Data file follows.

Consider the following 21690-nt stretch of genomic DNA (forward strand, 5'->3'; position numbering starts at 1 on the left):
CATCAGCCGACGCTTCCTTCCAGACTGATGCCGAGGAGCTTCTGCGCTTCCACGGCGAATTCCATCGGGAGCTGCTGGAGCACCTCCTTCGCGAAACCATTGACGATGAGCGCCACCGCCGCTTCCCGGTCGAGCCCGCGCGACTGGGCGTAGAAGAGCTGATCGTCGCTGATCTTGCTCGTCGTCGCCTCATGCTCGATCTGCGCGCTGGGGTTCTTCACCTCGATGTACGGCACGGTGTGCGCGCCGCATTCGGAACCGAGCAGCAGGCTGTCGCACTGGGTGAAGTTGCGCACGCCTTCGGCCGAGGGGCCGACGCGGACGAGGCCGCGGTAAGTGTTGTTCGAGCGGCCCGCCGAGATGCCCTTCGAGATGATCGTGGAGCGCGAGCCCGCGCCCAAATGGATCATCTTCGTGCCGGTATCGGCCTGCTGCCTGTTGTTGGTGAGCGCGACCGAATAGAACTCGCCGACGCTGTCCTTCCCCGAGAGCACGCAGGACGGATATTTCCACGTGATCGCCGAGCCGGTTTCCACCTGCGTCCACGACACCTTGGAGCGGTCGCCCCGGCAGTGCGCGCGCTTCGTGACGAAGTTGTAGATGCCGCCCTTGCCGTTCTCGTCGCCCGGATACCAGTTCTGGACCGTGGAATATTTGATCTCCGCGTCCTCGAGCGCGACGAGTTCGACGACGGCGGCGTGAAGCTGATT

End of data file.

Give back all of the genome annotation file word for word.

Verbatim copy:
Consider the following 21690-nt stretch of genomic DNA (forward strand, 5'->3'; position numbering starts at 1 on the left):
CATCAGCCGACGCTTCCTTCCAGACTGATGCCGAGGAGCTTCTGCGCTTCCACGGCGAATTCCATCGGGAGCTGCTGGAGCACCTCCTTCGCGAAACCATTGACGATGAGCGCCACCGCCGCTTCCCGGTCGAGCCCGCGCGACTGGGCGTAGAAGAGCTGATCGTCGCTGATCTTGCTCGTCGTCGCCTCATGCTCGATCTGCGCGCTGGGGTTCTTCACCTCGATGTACGGCACGGTGTGCGCGCCGCATTCGGAACCGAGCAGCAGGCTGTCGCACTGGGTGAAGTTGCGCACGCCTTCGGCCGAGGGGCCGACGCGGACGAGGCCGCGGTAAGTGTTGTTCGAGCGGCCCGCCGAGATGCCCTTCGAGATGATCGTGGAGCGCGAGCCCGCGCCCAAATGGATCATCTTCGTGCCGGTATCGGCCTGCTGCCTGTTGTTGGTGAGCGCGACCGAATAGAACTCGCCGACGCTGTCCTTCCCCGAGAGCACGCAGGACGGATATTTCCACGTGATCGCCGAGCCGGTTTCCACCTGCGTCCACGACACCTTGGAGCGGTCGCCCCGGCAGTGCGCGCGCTTCGTGACGAAGTTGTAGATGCCGCCCTTGCCGTTCTCGTCGCCCGGATACCAGTTCTGGACCGTGGAATATTTGATCTCCGCGTCCTCGAGCGCGACGAGTTCGACGACGGCGGCGTGAAGCTGATT